Self-assembled nanostructures of peptide amphiphiles (PAs) with molecular structures C16K2 and C16K3 (where C indicates the number of carbon atoms in the alkyl chain and K is the lysine in the head group) were studied by a combination of theoretical modeling, transmission electron and atomic force microscopes, and acid-base titration experiments. The supramolecular morphology of the PAs (micelles, fibers, or lamellas) was dependent on the pH and ionic strength of the solution. Theoretical modeling was performed using a molecular theory that allows determining the equilibrium morphology, the size, and the charge of the soft nanoassemblies as a function of the molecular structure of the PA, and the pH and salt concentration of the solution. Theoretical predictions showed good agreement with experimental data for the pH-dependent morphology and size of the nanoassemblies and their apparent pKa's. Two interesting effects associated with charge regulation mechanisms were found: first, ionic strength plays a dual role in the modulation of the electrostatic interactions in the system, which leads to complex dependencies of the aggregation numbers with salt concentration; second, the aggregation number of the nanostructures decreases upon increasing the charge per PA. The second mechanism, charge regulation by size regulation, tunes the net charge of the assemblies to decrease the electrostatic repulsions. A remarkable consequence of this behavior is that adding an extra lysine residue to the charged region of the PAs can lead to an unexpected decrease in the total charge of the micelles.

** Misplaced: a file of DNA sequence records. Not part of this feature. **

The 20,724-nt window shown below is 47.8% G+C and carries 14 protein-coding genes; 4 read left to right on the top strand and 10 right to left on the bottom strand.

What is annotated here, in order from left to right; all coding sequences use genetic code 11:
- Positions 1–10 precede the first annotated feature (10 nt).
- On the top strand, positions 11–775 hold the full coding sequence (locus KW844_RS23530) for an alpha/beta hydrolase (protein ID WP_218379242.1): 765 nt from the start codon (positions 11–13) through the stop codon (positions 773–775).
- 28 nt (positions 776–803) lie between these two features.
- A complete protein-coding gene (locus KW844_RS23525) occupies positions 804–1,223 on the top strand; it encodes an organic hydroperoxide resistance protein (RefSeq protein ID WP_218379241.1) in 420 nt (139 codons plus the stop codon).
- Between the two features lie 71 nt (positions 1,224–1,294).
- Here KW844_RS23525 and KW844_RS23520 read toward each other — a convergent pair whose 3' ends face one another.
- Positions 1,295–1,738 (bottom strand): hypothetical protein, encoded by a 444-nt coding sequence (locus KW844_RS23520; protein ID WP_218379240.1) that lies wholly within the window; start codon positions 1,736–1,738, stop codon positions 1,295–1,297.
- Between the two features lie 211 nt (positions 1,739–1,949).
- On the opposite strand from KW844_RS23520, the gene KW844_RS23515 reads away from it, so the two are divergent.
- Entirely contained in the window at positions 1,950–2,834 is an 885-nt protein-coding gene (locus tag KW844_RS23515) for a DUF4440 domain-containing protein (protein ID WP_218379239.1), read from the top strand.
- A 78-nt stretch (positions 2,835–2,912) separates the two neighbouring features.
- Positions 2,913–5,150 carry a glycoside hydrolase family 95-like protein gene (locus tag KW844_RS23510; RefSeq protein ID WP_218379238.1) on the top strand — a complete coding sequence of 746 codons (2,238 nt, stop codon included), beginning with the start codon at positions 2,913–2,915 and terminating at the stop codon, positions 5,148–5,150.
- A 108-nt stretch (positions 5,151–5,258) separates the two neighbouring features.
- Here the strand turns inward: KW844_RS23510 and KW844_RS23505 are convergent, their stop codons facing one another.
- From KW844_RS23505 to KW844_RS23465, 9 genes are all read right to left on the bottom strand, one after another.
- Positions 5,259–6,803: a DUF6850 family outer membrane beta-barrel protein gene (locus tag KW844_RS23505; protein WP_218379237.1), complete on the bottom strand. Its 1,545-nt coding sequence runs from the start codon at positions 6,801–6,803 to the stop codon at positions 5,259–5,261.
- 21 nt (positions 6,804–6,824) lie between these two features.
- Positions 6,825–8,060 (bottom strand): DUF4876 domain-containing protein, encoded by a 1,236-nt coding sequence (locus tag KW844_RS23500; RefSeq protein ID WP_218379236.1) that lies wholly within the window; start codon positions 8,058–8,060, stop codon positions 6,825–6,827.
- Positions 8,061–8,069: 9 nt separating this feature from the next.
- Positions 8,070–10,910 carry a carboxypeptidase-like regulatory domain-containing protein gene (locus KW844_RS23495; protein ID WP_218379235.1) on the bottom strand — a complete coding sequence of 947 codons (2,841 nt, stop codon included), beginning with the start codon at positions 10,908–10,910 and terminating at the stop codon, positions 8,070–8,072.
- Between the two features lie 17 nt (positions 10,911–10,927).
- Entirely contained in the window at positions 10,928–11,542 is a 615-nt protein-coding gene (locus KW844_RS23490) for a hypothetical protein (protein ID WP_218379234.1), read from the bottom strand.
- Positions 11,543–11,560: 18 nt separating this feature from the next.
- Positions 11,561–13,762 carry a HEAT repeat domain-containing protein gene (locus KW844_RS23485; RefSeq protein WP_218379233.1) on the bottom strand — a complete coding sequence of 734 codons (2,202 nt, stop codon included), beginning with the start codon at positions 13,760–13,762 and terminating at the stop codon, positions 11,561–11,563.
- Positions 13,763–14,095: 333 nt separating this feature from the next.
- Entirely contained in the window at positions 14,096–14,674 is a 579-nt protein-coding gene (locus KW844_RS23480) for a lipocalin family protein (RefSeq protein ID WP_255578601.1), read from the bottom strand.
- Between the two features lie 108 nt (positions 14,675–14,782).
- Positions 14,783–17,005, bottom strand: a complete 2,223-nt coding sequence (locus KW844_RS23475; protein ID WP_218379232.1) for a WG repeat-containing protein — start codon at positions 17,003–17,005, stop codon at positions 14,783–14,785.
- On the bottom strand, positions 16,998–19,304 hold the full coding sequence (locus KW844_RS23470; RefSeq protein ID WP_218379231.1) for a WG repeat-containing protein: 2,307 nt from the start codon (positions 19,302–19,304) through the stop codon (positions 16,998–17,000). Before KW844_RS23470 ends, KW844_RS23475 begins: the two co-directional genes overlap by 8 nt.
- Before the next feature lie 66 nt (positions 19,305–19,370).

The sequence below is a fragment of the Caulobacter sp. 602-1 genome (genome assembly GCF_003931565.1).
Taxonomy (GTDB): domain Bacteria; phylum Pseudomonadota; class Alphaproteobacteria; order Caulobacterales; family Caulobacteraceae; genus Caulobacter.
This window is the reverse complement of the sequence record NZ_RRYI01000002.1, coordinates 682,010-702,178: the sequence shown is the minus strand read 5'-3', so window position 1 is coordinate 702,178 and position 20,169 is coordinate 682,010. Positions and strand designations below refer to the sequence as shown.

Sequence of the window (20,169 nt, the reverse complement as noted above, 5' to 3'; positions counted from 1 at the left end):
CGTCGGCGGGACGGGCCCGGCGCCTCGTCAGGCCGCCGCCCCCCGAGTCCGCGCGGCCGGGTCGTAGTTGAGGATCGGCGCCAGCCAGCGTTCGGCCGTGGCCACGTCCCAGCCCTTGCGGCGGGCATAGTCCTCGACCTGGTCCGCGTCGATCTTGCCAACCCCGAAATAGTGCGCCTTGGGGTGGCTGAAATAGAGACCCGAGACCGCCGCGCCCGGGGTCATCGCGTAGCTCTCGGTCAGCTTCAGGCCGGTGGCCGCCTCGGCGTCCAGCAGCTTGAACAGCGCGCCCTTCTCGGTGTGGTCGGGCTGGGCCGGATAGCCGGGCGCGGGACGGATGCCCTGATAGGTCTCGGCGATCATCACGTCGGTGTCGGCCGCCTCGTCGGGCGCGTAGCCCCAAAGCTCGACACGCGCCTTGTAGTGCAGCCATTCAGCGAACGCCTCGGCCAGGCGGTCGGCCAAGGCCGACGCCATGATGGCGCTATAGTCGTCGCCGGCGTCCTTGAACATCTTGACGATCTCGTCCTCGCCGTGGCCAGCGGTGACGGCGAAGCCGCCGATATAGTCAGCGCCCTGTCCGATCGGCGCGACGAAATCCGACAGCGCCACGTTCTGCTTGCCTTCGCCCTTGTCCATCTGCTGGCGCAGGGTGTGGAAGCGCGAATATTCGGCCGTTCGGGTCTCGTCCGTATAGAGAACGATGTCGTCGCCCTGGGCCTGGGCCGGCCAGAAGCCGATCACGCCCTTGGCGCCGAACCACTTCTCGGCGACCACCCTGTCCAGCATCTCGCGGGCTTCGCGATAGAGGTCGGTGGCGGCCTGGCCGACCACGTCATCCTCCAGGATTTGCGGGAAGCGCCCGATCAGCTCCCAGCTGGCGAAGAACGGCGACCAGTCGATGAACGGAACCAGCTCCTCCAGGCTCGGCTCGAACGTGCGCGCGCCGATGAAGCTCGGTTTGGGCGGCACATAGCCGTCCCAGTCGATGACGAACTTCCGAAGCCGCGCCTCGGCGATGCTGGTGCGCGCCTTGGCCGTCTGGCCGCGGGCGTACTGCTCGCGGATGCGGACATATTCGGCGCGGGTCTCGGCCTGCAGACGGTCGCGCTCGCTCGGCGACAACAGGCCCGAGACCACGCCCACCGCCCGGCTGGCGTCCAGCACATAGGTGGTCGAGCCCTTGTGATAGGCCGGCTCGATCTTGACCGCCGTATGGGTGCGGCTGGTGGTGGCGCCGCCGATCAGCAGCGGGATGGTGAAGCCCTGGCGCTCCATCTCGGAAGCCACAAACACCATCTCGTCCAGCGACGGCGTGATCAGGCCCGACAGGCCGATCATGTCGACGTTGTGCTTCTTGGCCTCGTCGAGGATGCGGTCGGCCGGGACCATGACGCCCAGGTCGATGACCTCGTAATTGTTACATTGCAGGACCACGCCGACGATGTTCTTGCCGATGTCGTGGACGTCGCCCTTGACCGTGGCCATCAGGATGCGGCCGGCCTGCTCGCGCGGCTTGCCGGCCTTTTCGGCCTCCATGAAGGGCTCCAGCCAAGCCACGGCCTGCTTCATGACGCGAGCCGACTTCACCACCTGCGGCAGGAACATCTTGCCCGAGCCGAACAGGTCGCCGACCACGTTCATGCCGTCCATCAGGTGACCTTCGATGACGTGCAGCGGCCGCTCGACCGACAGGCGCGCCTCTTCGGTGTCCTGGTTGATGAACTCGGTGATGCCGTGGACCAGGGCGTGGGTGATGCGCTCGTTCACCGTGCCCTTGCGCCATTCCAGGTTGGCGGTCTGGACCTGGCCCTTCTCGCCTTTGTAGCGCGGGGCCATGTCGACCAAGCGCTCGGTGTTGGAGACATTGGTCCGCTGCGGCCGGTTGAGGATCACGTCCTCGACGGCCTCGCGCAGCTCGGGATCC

ASJC Scopus subject areas
- Electronic, Optical and Magnetic Materials
- Physical and Theoretical Chemistry
- Surfaces, Coatings and Films